or, The Hitchhiker’s Guide to Fear and Loathing at a Public Library Reference Desk


Library Subject Guides using Diigo

   March 17th, 2011 Brian Herzog

Diigo logoFor awhile now, I've been using the library's Delicious account to create dynamic subject guides on the library's website.

However, now that Yahoo support of Delicious is uncertain*, I thought I'd create a Plan B - using a similar service, Diigo. I set up a Diigo account for the library, and tested how well their linkrolls worked, compared to what I was used to with Delicious. Below are the steps to do this, and the results.

  1. Export Delicious bookmarks
    Log into Delicious, go to Settings > Export / Backup Bookmarks
    It's good to periodically create a backup of all your data on third party servers, anyway
  2. Create a Diigo account
    Easy enough - and they are definitely catering to the Delicious defectors - I saw "how to import your Delicious bookmarks" links almost every page. They also have a Transition from Delicious to Diigo FAQ
  3. Import your bookmarks to Diigo
    Browse to the file you saved, and click Import. After doing this, you'll probably get a "processing" message, and you'll receive an email once the upload is complete and your bookmarks are ready
  4. Create a Diigo Linkroll
    Tools > More Tools... (bottom of the toolbar on the left) > Enhanced Linkrolls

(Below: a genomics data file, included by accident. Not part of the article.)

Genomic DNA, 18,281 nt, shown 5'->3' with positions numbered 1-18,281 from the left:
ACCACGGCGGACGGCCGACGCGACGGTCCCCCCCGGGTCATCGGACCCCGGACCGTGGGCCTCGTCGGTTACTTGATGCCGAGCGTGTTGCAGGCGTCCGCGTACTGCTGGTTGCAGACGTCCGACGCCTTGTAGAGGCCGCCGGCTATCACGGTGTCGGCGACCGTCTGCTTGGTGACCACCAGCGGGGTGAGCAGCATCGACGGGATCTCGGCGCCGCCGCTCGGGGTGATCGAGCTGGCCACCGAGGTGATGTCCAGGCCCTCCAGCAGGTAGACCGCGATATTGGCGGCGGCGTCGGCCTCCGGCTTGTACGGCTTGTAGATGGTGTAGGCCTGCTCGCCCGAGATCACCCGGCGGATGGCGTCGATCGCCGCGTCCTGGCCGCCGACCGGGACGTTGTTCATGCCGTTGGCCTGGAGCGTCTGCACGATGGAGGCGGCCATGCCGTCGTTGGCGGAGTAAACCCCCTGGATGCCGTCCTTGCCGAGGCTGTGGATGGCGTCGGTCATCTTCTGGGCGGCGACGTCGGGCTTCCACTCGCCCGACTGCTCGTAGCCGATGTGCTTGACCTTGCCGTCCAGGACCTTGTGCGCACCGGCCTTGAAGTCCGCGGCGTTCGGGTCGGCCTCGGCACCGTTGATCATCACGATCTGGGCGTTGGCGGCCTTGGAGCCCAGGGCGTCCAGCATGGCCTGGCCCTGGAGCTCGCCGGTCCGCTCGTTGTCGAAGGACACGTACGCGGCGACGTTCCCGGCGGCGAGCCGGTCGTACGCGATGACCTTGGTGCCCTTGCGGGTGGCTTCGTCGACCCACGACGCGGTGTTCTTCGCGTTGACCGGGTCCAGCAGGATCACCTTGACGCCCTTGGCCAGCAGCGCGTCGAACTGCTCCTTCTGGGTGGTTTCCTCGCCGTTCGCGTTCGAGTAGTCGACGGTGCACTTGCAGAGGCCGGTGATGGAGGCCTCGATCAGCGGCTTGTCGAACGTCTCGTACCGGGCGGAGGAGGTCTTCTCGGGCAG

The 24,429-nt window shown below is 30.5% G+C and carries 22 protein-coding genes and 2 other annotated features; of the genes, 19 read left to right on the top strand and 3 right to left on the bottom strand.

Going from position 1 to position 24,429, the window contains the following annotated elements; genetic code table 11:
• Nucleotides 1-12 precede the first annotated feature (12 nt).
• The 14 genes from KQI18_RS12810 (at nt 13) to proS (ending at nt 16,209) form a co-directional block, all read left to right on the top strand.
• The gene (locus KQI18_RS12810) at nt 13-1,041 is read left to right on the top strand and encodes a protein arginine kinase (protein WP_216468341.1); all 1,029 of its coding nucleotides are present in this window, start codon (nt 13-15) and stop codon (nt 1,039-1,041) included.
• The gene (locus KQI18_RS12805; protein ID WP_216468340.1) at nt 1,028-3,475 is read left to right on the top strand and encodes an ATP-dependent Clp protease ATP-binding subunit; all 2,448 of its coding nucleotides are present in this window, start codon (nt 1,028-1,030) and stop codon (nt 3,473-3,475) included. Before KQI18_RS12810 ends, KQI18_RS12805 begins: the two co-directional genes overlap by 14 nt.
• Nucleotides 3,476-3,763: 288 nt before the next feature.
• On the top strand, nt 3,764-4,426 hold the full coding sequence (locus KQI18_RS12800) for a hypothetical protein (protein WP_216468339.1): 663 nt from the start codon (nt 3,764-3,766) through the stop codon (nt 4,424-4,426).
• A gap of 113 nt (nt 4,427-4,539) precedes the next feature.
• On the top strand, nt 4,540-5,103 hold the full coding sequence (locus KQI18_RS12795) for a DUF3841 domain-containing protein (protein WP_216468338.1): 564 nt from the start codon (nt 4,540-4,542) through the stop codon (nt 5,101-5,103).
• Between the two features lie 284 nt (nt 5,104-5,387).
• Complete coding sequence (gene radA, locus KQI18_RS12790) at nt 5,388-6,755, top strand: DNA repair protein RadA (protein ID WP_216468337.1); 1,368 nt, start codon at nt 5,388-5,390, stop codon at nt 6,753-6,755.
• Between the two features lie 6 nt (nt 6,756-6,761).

• I like to uncheck "Icon" and leave "Title" blank
    • Enter the tags you'd like to pull for this linkroll - or more than one tag, if you're using a structured vocabulary like I am. Click the "Retrieve" button to preview on the right
    • Be sure "Show Descriptions" is checked, so your Notes/annotations will be displayed
    • "Count" is how many to display. I prefer more than what they seem to allow, so later in the code I always edit this to count=100 (or more, if you need it)
    • "Style" options seem to be: Standard = no bullets, Simple = bullets, Customized lets you make some changes to colors and fonts

    Lastly, click the "Create Script" button, and you'll see the code in a little box at the bottom. Now you can simply copy/paste that code into your website where you'd like the linkroll to appear.

    By default, every linkroll has kind of an annoying (I think) RSS image at the end of the list. To get rid of this, you can include this code (thanks to Ryan):

    <style>
    #diigo_linkroll img {display: none;}
    </style>

Side-by-side comparison
Just for the fun of it, here's what the same "consumer health resources" linkroll looks like (with a little formatting) from both Delicious and Diigo. Below those is the linkroll code itself. Also, check out the live examples of these linkrolls embedded in the library's website:

Delicious

See live example

Diigo

See live example


<script type="text/javascript" src="http://del.icio.us/feeds/js/chelmsfordlibrary/consumer+health+subjectguide?title=&sort=alpha&count=100&extended"></script>